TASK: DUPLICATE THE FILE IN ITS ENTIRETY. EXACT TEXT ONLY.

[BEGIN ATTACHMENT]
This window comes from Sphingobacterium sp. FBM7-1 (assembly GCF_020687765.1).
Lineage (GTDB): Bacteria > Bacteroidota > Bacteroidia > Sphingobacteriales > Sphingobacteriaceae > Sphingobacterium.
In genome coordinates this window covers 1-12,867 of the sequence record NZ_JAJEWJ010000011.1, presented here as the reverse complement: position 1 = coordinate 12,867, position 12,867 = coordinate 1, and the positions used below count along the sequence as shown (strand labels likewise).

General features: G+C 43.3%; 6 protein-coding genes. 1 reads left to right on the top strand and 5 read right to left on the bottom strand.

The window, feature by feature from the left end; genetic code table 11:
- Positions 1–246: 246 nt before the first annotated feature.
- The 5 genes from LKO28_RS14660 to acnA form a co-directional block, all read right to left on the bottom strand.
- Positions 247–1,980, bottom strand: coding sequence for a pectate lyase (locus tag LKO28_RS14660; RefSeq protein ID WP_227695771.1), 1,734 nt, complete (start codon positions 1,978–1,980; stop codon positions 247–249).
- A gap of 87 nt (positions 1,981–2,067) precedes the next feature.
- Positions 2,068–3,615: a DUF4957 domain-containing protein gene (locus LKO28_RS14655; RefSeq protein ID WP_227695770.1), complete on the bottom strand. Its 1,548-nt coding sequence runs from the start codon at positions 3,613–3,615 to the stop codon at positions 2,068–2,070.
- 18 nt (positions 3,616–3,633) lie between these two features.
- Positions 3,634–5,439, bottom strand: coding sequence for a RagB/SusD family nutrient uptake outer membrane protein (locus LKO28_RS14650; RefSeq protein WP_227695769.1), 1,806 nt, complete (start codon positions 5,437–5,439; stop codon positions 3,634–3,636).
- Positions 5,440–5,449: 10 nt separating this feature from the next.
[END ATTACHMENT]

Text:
This window comes from Sphingobacterium sp. FBM7-1 (assembly GCF_020687765.1).
Lineage (GTDB): Bacteria > Bacteroidota > Bacteroidia > Sphingobacteriales > Sphingobacteriaceae > Sphingobacterium.
In genome coordinates this window covers 1-12,867 of the sequence record NZ_JAJEWJ010000011.1, presented here as the reverse complement: position 1 = coordinate 12,867, position 12,867 = coordinate 1, and the positions used below count along the sequence as shown (strand labels likewise).

General features: G+C 43.3%; 6 protein-coding genes. 1 reads left to right on the top strand and 5 read right to left on the bottom strand.

The window, feature by feature from the left end; genetic code table 11:
- Positions 1–246: 246 nt before the first annotated feature.
- The 5 genes from LKO28_RS14660 to acnA form a co-directional block, all read right to left on the bottom strand.
- Positions 247–1,980, bottom strand: coding sequence for a pectate lyase (locus tag LKO28_RS14660; RefSeq protein ID WP_227695771.1), 1,734 nt, complete (start codon positions 1,978–1,980; stop codon positions 247–249).
- A gap of 87 nt (positions 1,981–2,067) precedes the next feature.
- Positions 2,068–3,615: a DUF4957 domain-containing protein gene (locus LKO28_RS14655; RefSeq protein ID WP_227695770.1), complete on the bottom strand. Its 1,548-nt coding sequence runs from the start codon at positions 3,613–3,615 to the stop codon at positions 2,068–2,070.
- 18 nt (positions 3,616–3,633) lie between these two features.
- Positions 3,634–5,439, bottom strand: coding sequence for a RagB/SusD family nutrient uptake outer membrane protein (locus LKO28_RS14650; RefSeq protein WP_227695769.1), 1,806 nt, complete (start codon positions 5,437–5,439; stop codon positions 3,634–3,636).
- Positions 5,440–5,449: 10 nt separating this feature from the next.